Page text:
The public nature of Charles’ adultery was a whole new issue for many to contend with. Until now, most English monarchs, though they had private mistresses, were much more subtle about their affairs. But Charles, true to his nature, was excessively open about his many illicit affairs.

Mistresses and Illegitimate children

Another common practice in France that Charles quickly adopted back at home was the tradition for the monarch to have a maîtresse-en-titre, a woman who held the official position of the King’s chief mistress. These women were publicly acknowledged, given apartments at the palace, showered with wealth, and had political influence with the King and court.

Barbara Palmer, Charles’ prominent mistress throughout the 1660’s, and her illegitimate son, Charles FitzRoy, are ostentatiously painted as the Virgin and Child.

Charles was no stranger to mistresses; he had already bedded several beauties over on the continent and fathered four illegitimate children before he had even been declared king and sailed back to England. But now he wanted to introduce a new dynamic to his court back home, and he had a conquest on the horizon: Barbara Palmer, the outstandingly beautiful and married noblewoman who had been part of the entourage that accompanied him back from the continent for his coronation. Charles began his reign as he would continue to do for the rest of his life: with a recognised mistress at his side.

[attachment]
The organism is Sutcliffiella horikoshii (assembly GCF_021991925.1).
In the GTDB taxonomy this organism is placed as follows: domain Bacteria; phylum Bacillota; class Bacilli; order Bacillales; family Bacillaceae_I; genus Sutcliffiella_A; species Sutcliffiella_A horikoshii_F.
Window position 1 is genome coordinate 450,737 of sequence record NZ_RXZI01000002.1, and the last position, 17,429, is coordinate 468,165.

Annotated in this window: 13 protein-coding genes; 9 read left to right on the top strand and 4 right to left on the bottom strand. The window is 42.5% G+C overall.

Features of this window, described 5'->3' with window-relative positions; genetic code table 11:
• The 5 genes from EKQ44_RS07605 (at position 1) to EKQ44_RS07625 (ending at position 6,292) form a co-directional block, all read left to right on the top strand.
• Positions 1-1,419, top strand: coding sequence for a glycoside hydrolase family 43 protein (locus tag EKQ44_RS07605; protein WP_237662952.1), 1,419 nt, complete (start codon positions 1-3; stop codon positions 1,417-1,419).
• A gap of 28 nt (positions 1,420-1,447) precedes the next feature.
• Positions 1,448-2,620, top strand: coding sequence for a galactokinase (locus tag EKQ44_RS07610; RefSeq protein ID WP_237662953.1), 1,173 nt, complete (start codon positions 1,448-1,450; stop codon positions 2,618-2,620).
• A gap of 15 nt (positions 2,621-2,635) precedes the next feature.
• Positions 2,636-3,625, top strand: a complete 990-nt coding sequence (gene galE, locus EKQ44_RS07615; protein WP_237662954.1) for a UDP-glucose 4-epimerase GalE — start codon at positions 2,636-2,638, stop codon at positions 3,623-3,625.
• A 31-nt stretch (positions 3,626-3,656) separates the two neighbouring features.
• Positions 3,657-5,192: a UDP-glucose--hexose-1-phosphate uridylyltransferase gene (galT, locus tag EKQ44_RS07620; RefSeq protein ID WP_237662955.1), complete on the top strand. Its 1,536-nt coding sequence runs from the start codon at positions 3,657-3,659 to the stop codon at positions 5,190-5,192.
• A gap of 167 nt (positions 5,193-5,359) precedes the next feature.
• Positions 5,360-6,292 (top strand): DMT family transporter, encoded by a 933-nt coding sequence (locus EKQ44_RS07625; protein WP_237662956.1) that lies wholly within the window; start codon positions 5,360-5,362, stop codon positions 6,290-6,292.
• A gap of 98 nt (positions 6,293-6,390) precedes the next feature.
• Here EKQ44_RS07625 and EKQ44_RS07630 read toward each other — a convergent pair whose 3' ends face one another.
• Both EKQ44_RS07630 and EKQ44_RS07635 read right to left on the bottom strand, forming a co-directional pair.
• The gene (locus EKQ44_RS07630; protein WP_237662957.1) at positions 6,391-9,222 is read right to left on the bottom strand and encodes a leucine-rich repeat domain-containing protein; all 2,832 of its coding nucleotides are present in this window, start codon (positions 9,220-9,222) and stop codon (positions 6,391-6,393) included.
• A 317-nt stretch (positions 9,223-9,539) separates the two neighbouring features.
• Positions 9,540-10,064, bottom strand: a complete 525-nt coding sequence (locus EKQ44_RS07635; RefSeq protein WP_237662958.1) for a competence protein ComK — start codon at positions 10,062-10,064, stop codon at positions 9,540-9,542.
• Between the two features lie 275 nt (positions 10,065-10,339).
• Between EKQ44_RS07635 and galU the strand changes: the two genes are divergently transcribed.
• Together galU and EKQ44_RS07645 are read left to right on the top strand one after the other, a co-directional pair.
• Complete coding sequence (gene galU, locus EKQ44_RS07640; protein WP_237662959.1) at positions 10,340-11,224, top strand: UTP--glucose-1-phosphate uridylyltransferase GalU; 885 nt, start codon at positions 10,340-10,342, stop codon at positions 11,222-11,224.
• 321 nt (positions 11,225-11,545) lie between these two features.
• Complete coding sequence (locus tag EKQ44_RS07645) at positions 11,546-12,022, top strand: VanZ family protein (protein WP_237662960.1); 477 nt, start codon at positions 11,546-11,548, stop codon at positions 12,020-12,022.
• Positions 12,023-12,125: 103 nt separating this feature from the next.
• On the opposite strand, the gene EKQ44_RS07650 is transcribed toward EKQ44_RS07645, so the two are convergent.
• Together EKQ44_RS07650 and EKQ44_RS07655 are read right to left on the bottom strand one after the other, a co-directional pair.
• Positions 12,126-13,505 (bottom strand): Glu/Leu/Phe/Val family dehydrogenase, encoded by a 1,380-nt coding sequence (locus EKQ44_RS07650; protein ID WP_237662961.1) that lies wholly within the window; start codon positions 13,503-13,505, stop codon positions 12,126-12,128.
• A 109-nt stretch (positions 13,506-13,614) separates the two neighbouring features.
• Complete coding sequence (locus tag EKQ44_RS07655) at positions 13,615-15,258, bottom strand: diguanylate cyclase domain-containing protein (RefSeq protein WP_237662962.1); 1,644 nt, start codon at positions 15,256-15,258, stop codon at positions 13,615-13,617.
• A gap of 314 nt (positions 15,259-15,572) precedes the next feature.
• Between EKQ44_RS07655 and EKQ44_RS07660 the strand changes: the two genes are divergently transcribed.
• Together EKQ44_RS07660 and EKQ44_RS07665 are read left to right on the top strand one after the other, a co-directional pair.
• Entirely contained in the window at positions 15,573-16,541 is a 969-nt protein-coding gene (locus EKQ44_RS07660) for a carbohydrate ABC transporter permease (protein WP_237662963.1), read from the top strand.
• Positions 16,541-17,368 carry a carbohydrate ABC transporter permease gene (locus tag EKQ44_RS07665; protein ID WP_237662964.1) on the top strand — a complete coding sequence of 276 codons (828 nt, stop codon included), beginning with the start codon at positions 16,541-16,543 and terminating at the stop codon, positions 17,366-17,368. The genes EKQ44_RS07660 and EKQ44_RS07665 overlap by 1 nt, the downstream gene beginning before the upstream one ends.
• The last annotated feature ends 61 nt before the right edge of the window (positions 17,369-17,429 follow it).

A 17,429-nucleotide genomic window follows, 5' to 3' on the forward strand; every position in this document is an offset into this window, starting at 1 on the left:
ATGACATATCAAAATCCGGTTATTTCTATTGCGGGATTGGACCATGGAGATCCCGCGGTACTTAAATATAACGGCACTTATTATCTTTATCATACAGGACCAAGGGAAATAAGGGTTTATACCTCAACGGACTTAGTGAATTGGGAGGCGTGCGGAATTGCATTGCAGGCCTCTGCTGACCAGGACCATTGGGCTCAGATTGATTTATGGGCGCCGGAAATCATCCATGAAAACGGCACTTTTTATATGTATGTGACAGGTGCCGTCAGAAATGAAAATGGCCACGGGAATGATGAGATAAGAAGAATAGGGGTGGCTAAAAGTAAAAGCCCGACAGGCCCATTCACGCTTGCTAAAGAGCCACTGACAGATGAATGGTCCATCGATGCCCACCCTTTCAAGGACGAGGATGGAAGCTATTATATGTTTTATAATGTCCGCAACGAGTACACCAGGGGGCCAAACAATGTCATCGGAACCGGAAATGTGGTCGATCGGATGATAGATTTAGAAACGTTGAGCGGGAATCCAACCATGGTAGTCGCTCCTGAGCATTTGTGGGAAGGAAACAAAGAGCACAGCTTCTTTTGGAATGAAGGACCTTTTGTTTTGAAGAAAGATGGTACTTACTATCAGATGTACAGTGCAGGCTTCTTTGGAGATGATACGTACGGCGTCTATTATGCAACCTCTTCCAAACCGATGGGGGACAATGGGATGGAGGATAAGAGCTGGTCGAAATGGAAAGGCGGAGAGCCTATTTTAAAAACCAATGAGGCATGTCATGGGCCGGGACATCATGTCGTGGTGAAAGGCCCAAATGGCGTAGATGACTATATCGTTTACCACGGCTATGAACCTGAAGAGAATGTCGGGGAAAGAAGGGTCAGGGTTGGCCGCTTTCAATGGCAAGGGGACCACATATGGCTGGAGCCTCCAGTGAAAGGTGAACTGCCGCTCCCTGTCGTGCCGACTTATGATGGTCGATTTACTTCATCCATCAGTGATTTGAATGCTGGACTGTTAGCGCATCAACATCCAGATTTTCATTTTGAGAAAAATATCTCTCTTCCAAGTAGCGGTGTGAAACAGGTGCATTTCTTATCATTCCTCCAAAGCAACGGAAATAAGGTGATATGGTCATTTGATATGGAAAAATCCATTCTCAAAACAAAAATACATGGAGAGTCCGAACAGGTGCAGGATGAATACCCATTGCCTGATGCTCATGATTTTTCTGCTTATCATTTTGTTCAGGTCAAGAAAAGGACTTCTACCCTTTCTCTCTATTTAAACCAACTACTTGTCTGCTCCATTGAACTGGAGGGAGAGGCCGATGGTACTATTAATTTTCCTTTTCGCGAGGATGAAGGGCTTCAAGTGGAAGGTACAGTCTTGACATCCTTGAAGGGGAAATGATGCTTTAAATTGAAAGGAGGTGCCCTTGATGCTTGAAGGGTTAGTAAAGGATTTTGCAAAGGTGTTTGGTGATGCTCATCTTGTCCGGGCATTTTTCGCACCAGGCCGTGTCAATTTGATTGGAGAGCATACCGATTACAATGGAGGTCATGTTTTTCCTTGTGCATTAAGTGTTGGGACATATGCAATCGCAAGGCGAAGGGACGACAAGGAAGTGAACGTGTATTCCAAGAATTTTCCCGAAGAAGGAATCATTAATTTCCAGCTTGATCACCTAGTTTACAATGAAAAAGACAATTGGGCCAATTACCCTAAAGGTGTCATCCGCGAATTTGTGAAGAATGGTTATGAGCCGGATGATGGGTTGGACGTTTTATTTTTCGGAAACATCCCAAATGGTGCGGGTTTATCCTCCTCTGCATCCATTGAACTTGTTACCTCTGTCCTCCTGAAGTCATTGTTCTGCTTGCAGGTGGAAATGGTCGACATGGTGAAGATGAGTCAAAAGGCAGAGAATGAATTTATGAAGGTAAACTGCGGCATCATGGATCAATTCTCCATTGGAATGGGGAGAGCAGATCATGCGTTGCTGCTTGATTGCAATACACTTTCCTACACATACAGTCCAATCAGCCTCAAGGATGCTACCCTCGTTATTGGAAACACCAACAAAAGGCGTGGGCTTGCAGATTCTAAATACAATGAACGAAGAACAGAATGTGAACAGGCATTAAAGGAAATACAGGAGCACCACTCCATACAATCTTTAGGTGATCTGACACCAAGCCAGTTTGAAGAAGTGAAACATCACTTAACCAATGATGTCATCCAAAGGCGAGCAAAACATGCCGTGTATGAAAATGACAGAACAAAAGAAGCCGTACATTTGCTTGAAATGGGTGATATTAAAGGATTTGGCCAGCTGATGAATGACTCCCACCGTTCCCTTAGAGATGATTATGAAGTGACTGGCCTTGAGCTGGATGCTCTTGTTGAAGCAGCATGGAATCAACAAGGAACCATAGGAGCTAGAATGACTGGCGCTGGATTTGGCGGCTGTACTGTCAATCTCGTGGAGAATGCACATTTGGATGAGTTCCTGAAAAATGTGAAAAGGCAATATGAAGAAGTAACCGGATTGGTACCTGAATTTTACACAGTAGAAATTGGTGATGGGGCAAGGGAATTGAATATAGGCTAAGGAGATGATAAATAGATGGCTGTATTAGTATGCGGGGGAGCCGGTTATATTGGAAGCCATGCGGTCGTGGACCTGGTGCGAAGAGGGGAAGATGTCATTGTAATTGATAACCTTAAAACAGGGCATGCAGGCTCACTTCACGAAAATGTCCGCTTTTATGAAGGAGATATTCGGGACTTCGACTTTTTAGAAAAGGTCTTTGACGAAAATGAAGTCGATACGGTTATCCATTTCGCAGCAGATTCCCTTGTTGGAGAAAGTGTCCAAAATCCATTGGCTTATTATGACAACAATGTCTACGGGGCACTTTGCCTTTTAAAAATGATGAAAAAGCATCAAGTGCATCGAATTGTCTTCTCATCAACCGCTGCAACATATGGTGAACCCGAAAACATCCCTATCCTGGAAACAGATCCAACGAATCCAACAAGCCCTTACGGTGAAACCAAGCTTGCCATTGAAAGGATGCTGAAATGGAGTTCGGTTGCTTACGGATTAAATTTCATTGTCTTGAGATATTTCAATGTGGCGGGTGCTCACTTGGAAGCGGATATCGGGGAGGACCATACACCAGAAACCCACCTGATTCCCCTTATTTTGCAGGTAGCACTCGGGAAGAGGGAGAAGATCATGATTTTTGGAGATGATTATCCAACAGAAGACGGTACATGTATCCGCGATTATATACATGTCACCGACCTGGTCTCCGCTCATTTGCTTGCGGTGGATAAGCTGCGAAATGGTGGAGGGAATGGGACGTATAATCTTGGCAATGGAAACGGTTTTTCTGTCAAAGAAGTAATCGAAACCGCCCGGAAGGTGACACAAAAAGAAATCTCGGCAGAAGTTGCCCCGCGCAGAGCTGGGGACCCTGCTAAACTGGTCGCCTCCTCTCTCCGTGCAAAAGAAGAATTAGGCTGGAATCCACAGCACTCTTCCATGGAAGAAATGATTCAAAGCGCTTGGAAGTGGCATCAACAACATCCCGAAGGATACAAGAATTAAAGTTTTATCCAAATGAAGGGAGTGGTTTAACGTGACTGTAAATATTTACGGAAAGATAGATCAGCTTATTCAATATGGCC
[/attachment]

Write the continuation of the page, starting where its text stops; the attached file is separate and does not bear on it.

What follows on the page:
It is difficult to put exact figures on how many women were considered Charles’ acknowledged mistresses, but there were certainly at least fourteen women who are considered so, because they were either with him in a long-term capacity, or had children with him, or both. On top of that, he had countless flings with other women, and also used the services of prostitutes. It could be argued that he had some kind of sex addiction – though they wouldn’t have called it that at the time!

Meanwhile the queen, the Portuguese Catherine of Braganza, was left isolated, unhappy and side-lined by the “Windsor beauties”. It was common knowledge that the king enjoyed the company of his mistresses above anyone else.

Questionable morality wasn’t the only concern that people had about Charles’ relationships, because with the mistresses came thirteen illegitimate, but officially recognised, children. They would need to be provided for, and the ever-generous Charles ensured that they were well looked after. They had the best education, were raised to the highest ranks of the nobility, had apartments at the palace and estates in the countryside, received the most prestigious offices available, and were granted pensions and annuities from the crown, not to mention the gambling debts that had to be paid off. With a few exceptions, most of the illegitimate offspring grew up to be just like their parents: frivolous, entitled, and greedy.

King Charles II dancing at a ball at court, by Hieronymus Janssens c.1660.

The issue was only made worse by the fact that Queen Catherine was unable to have children. And, in the absence of any legitimate heirs to the throne, the expenditure and efforts spent on his illegitimate children, who could never ascend to the throne, were deemed as excessive and lamented by many.

Cuckolds all a row

At court, and on the streets of London and beyond, the pre-occupation with sex at the palace became a hot topic for satirists, poets and playwrights. At the centre of the concern about this sexy new court life were Charles’ mistresses. No longer simply objects for the men at court to enjoy, these women were able to enjoy the sexual liberation of the court, while exploiting it to their own advantage by gaining wealth, prestige, and influence.